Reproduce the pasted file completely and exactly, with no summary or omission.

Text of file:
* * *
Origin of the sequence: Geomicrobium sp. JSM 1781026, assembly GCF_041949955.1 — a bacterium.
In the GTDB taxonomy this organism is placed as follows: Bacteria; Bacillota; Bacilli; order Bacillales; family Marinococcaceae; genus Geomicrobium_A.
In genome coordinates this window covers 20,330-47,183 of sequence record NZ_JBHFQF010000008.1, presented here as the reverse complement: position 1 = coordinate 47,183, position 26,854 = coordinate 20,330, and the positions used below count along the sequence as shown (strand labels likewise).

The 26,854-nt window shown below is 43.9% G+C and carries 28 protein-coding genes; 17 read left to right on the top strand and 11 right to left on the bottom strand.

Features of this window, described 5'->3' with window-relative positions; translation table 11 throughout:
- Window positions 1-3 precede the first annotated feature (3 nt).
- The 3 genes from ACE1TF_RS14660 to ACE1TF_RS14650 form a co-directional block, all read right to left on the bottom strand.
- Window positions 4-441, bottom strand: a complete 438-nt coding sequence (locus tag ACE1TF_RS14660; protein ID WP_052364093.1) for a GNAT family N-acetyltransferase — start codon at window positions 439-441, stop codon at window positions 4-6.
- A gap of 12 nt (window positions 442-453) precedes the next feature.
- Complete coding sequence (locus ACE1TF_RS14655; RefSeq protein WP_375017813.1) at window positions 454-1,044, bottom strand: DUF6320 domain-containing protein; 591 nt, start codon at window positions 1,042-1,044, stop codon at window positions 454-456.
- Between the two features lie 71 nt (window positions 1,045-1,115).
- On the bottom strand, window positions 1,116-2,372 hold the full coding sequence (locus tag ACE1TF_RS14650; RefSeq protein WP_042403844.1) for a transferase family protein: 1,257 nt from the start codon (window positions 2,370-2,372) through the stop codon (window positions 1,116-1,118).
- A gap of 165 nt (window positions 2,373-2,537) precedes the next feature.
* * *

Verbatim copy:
Origin of the sequence: Geomicrobium sp. JSM 1781026, assembly GCF_041949955.1 — a bacterium.
In the GTDB taxonomy this organism is placed as follows: Bacteria; Bacillota; Bacilli; order Bacillales; family Marinococcaceae; genus Geomicrobium_A.
In genome coordinates this window covers 20,330-47,183 of sequence record NZ_JBHFQF010000008.1, presented here as the reverse complement: position 1 = coordinate 47,183, position 26,854 = coordinate 20,330, and the positions used below count along the sequence as shown (strand labels likewise).

The 26,854-nt window shown below is 43.9% G+C and carries 28 protein-coding genes; 17 read left to right on the top strand and 11 right to left on the bottom strand.

Features of this window, described 5'->3' with window-relative positions; translation table 11 throughout:
- Window positions 1-3 precede the first annotated feature (3 nt).
- The 3 genes from ACE1TF_RS14660 to ACE1TF_RS14650 form a co-directional block, all read right to left on the bottom strand.
- Window positions 4-441, bottom strand: a complete 438-nt coding sequence (locus tag ACE1TF_RS14660; protein ID WP_052364093.1) for a GNAT family N-acetyltransferase — start codon at window positions 439-441, stop codon at window positions 4-6.
- A gap of 12 nt (window positions 442-453) precedes the next feature.
- Complete coding sequence (locus ACE1TF_RS14655; RefSeq protein WP_375017813.1) at window positions 454-1,044, bottom strand: DUF6320 domain-containing protein; 591 nt, start codon at window positions 1,042-1,044, stop codon at window positions 454-456.
- Between the two features lie 71 nt (window positions 1,045-1,115).
- On the bottom strand, window positions 1,116-2,372 hold the full coding sequence (locus tag ACE1TF_RS14650; RefSeq protein WP_042403844.1) for a transferase family protein: 1,257 nt from the start codon (window positions 2,370-2,372) through the stop codon (window positions 1,116-1,118).
- A gap of 165 nt (window positions 2,373-2,537) precedes the next feature.